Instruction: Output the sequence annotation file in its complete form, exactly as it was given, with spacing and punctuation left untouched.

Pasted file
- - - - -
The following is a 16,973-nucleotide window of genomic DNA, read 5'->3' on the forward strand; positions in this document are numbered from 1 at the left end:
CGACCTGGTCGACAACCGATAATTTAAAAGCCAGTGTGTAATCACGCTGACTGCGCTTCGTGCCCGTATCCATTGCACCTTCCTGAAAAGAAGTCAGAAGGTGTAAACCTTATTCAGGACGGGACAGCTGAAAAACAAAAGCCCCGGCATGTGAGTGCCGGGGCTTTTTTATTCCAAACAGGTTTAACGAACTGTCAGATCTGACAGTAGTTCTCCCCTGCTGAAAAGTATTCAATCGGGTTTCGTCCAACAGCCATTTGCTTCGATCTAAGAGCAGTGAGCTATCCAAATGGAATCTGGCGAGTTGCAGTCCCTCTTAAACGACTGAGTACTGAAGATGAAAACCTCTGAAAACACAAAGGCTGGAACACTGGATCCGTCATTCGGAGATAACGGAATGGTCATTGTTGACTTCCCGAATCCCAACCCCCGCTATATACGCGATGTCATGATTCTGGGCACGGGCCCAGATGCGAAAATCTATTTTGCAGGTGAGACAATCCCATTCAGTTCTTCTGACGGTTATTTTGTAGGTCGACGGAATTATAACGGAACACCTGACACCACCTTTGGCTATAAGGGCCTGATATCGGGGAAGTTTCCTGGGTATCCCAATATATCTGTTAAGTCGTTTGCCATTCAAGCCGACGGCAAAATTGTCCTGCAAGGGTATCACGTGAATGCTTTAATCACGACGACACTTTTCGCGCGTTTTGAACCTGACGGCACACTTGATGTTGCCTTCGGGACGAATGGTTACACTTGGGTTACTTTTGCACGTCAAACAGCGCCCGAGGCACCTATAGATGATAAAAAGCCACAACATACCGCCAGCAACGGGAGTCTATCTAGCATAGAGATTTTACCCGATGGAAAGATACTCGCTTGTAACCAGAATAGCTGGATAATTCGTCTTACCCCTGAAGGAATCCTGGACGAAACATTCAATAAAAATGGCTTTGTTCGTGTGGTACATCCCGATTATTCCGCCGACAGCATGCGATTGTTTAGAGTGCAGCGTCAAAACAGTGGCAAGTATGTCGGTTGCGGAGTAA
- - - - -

The following is a 16,973-nucleotide window of genomic DNA, read 5'->3' on the forward strand; positions in this document are numbered from 1 at the left end:
CGACCTGGTCGACAACCGATAATTTAAAAGCCAGTGTGTAATCACGCTGACTGCGCTTCGTGCCCGTATCCATTGCACCTTCCTGAAAAGAAGTCAGAAGGTGTAAACCTTATTCAGGACGGGACAGCTGAAAAACAAAAGCCCCGGCATGTGAGTGCCGGGGCTTTTTTATTCCAAACAGGTTTAACGAACTGTCAGATCTGACAGTAGTTCTCCCCTGCTGAAAAGTATTCAATCGGGTTTCGTCCAACAGCCATTTGCTTCGATCTAAGAGCAGTGAGCTATCCAAATGGAATCTGGCGAGTTGCAGTCCCTCTTAAACGACTGAGTACTGAAGATGAAAACCTCTGAAAACACAAAGGCTGGAACACTGGATCCGTCATTCGGAGATAACGGAATGGTCATTGTTGACTTCCCGAATCCCAACCCCCGCTATATACGCGATGTCATGATTCTGGGCACGGGCCCAGATGCGAAAATCTATTTTGCAGGTGAGACAATCCCATTCAGTTCTTCTGACGGTTATTTTGTAGGTCGACGGAATTATAACGGAACACCTGACACCACCTTTGGCTATAAGGGCCTGATATCGGGGAAGTTTCCTGGGTATCCCAATATATCTGTTAAGTCGTTTGCCATTCAAGCCGACGGCAAAATTGTCCTGCAAGGGTATCACGTGAATGCTTTAATCACGACGACACTTTTCGCGCGTTTTGAACCTGACGGCACACTTGATGTTGCCTTCGGGACGAATGGTTACACTTGGGTTACTTTTGCACGTCAAACAGCGCCCGAGGCACCTATAGATGATAAAAAGCCACAACATACCGCCAGCAACGGGAGTCTATCTAGCATAGAGATTTTACCCGATGGAAAGATACTCGCTTGTAACCAGAATAGCTGGATAATTCGTCTTACCCCTGAAGGAATCCTGGACGAAACATTCAATAAAAATGGCTTTGTTCGTGTGGTACATCCCGATTATTCCGCCGACAGCATGCGATTGTTTAGAGTGCAGCGTCAAAACAGTGGCAAGTATGTCGGTTGCGGAGTAA